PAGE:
Western Hog Journal Summer 2016
Articles in the Summer 2016 Western Hog Journal Include:
Seeking the best flooring slat and gap widths
- Guidelines are being developed to select and design slatted flooring in group sow housing to improve sow comfort and health while maintaining ease of manure removal.
Developing a tool for assessing airborne spread of animal diseases
- Less is understood about airborne transmission of diseases and they are much harder to control. An assessment tool is being developed to help make eradication and control decisions if an outbreak occurs.
Castration pain – measuring and managing
- Prey species, such as pigs, hide pain well to avoid predators. Piglet facial expression and changes in body posture can be used to identify pain. After quantifying the pain, proper pain management can be provided.
Enrichment for sows
- Sows may have different preferences in types of enrichment compared to piglets and growing pigs. Different types are being studied to see what the most beneficial type of enrichment is in sows.
Answering livestock industry questions about manure management
- Solutions regarding manure management concerns are discussed with Manitoba Livestock Manure Management Initiative.
Swine research partnership receives industry support
- The Prairies Swine Centre and the University of Saskatchewan has secured funding for a comprehensive swine welfare research initiative.
Improving biosecurity in swine transport
- After the spread of PEDv in 2014, swine biosecurity was evaluated for problems. Many of these are related to trailers. Improving trailer design and automated cleaning will help stop the spread of disease.
Meet Dr. Chengbo Yang
- The newest animal scientist at the University of Manitoba in the Livestock Nutrition and Nutritional Biochemistry in the Department of Animal Science.
The Monogastric Feed Research Group at Alberta Agriculture and Forestry
- They conduct monogastric feed research on nursery and growing-finishing pigs. Current trials involve feeding camelina cake to these groups of pigs.
Reducing temperature requirements for group-housed sows to reduce cost
- Sows can interact with and control their thermal environment better in group housing. The lower critical temperature may be lower when in group housing which can reduce costs.
Swine research, education and outreach at the University of Alberta
- Research involving reproduction, animal health and welfare, pork quality, reducing feed cost, nutrient efficiency and biomedical research are being completed.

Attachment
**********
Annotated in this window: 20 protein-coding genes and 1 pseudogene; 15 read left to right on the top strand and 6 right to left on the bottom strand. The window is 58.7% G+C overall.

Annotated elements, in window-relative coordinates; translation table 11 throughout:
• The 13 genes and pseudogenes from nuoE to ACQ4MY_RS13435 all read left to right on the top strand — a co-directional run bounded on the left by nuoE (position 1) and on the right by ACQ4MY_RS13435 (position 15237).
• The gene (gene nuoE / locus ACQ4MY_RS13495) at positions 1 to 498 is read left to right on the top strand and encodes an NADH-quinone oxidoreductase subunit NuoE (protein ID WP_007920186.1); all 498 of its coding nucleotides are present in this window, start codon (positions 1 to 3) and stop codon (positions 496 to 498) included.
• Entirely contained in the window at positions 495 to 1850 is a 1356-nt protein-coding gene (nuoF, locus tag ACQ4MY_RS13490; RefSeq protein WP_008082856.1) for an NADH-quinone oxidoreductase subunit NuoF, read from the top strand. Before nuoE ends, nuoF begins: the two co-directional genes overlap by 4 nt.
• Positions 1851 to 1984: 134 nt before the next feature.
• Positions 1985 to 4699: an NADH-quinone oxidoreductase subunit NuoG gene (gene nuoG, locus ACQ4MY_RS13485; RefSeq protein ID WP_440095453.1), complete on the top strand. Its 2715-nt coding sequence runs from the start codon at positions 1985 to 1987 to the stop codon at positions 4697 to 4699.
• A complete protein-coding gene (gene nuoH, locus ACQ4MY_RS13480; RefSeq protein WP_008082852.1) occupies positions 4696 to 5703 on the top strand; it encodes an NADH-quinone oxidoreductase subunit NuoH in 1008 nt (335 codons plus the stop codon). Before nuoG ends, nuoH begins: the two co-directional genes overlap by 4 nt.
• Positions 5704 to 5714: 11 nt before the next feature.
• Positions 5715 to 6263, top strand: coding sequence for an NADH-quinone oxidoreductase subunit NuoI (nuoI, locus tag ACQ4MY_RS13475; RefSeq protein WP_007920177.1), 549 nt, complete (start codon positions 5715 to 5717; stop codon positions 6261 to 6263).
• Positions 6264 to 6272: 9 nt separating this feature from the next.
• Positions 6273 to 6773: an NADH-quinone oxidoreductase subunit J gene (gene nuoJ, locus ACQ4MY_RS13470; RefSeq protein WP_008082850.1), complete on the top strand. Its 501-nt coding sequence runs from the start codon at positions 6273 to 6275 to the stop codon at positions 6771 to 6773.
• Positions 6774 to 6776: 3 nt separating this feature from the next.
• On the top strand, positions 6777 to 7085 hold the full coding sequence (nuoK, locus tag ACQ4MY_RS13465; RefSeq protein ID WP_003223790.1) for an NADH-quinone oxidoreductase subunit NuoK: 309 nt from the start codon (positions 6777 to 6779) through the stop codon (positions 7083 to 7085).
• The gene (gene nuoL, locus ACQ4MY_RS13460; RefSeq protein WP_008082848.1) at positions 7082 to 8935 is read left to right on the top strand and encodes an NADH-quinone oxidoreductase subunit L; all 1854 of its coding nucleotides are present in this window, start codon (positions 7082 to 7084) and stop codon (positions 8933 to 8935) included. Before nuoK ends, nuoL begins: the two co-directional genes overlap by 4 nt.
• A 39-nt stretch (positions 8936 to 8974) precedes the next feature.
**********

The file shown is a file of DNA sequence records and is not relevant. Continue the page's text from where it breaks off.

Denise Beaulieu, PhD, Assistant Professor Monogastric Nutrition, University of Saskatchewan
- Research she is involved in includes sow feed and how it affects milk production and the nursing piglet, inflammatory response and dietary factors in piglets and use of low quality feeds.
The importance of nitrogen for optimizing growth and efficiency
- Non-protein nitrogen can be used for body protein deposition and growth when diets are limited in total nitrogen or essential amino acids. Total dietary nitrogen supply is an important consideration in reduced-protein diets.
Researcher profile – Daniel Columbus
- Research associate in nutrition at the Prairie Swine Centre focusing on nutrition and pig health, early life nutrition and long-term growth and the use of novel feed ingredients.
Applied swine nutrition at the Prairie Swine Centre and the University of Saskatchewan
- Objectives are to increase net income for producers through improved nutrition, , reduce the environmental footprint, improve animal wellbeing and using the pig as a model for human health.
Single kernel seed sorter (BoMill TriQ) and its potential effect on processing and in vitro digestibility
- This seed sorter uses near infrared transmittance to sort kernels of wheat, durum and barley based on crude protein to have samples with a homogenous protein content and can be used in a commercial setting.
Atta Agyekum, MSc., Research Associate, Prairie Swine Centre
- Research associate in nutrition, researching developing low-cost feeding strategies for group-housed gestation sows.
Particle size of grains and swine diets from on-farm mills in Western Canada and the cost of grinding wheat or barley using a hammer or a roller mill
- Reduced particle size in wheat and barley-based diets improves feed efficiency when at 550 microns which results in a reduced total feed cost.
Are the negative effects of the mycotoxin, deoxynivalenol (DON) due solely to effects on feed intake?
- Using DON-contaminated diets with and without spray-dried bovine plasma, feed intake is being monitored in order to seperate DON feed intake effects from other possible effects.
Bacterial fermentation of wheat and barley to improve feeding value
- Research is being completed on whether fermented grains improve feed intake and growth and can be explained through gut function or morphology.
Summer-2016 (full journal)